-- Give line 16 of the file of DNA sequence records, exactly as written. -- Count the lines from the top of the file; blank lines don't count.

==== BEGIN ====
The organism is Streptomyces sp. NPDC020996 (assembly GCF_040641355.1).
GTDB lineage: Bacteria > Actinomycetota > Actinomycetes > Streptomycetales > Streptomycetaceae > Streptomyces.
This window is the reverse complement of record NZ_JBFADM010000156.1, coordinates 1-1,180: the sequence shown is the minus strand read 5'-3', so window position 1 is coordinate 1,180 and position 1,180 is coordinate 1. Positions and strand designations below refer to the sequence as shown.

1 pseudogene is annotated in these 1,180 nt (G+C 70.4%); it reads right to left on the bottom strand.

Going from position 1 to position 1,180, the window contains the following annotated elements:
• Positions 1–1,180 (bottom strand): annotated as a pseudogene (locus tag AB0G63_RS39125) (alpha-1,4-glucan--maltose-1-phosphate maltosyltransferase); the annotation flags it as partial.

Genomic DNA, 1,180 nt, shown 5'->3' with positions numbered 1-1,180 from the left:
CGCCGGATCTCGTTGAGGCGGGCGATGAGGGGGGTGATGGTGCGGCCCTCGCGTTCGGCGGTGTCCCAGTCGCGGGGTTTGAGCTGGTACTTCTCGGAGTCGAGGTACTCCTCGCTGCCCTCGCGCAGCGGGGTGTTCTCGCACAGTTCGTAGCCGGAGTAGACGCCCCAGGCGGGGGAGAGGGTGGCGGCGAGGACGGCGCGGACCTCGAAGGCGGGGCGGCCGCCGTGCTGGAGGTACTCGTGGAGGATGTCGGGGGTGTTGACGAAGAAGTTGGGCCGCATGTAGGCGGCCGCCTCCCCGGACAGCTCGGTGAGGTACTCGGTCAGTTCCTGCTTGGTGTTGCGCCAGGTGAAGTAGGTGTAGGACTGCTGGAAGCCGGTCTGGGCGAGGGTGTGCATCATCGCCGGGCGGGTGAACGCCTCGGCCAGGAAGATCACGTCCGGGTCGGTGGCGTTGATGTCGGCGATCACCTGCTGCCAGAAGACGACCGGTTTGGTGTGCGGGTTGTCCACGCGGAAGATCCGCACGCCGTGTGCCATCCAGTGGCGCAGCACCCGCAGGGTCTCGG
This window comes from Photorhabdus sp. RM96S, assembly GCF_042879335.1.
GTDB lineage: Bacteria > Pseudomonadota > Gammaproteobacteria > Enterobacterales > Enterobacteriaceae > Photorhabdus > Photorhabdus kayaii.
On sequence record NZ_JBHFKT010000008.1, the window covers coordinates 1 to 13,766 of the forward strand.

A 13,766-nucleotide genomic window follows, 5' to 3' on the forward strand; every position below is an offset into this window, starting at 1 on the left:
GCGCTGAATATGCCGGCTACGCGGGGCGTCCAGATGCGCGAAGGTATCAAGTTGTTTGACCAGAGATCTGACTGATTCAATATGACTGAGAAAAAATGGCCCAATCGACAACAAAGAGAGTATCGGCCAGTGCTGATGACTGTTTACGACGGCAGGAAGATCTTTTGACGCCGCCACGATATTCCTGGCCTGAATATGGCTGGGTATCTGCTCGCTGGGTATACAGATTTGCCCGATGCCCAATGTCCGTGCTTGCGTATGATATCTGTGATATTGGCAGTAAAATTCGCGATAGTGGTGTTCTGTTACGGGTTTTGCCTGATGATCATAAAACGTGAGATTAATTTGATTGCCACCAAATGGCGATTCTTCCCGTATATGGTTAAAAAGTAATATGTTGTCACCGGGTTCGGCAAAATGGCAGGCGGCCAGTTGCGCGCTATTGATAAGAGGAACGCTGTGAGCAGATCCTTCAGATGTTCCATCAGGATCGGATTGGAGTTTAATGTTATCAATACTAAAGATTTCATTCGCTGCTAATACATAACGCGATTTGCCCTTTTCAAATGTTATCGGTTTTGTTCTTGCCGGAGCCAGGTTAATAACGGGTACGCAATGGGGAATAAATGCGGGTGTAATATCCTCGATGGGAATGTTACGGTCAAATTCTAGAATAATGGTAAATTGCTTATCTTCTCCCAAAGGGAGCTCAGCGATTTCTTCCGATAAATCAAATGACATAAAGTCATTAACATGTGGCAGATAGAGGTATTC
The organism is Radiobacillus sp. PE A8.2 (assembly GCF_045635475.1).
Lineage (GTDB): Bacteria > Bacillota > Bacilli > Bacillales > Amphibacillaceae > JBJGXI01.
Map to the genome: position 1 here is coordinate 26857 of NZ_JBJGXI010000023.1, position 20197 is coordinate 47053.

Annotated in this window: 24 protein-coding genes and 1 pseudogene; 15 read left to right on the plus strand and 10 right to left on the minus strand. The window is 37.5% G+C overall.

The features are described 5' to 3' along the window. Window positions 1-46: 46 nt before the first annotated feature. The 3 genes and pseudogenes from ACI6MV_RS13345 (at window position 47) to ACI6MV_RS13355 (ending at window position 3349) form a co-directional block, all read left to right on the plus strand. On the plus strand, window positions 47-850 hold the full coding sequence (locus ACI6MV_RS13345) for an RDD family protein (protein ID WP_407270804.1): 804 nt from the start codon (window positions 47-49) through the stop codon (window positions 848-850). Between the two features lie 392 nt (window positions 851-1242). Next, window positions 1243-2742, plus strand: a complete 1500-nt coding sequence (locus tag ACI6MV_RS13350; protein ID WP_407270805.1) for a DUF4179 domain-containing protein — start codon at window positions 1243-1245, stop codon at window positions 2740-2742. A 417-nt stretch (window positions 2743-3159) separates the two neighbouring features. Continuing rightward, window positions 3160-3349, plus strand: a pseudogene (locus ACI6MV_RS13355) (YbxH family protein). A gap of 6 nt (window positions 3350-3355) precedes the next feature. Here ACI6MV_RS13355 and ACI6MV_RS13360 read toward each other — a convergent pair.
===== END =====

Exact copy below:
Map to the genome: position 1 here is coordinate 26857 of NZ_JBJGXI010000023.1, position 20197 is coordinate 47053.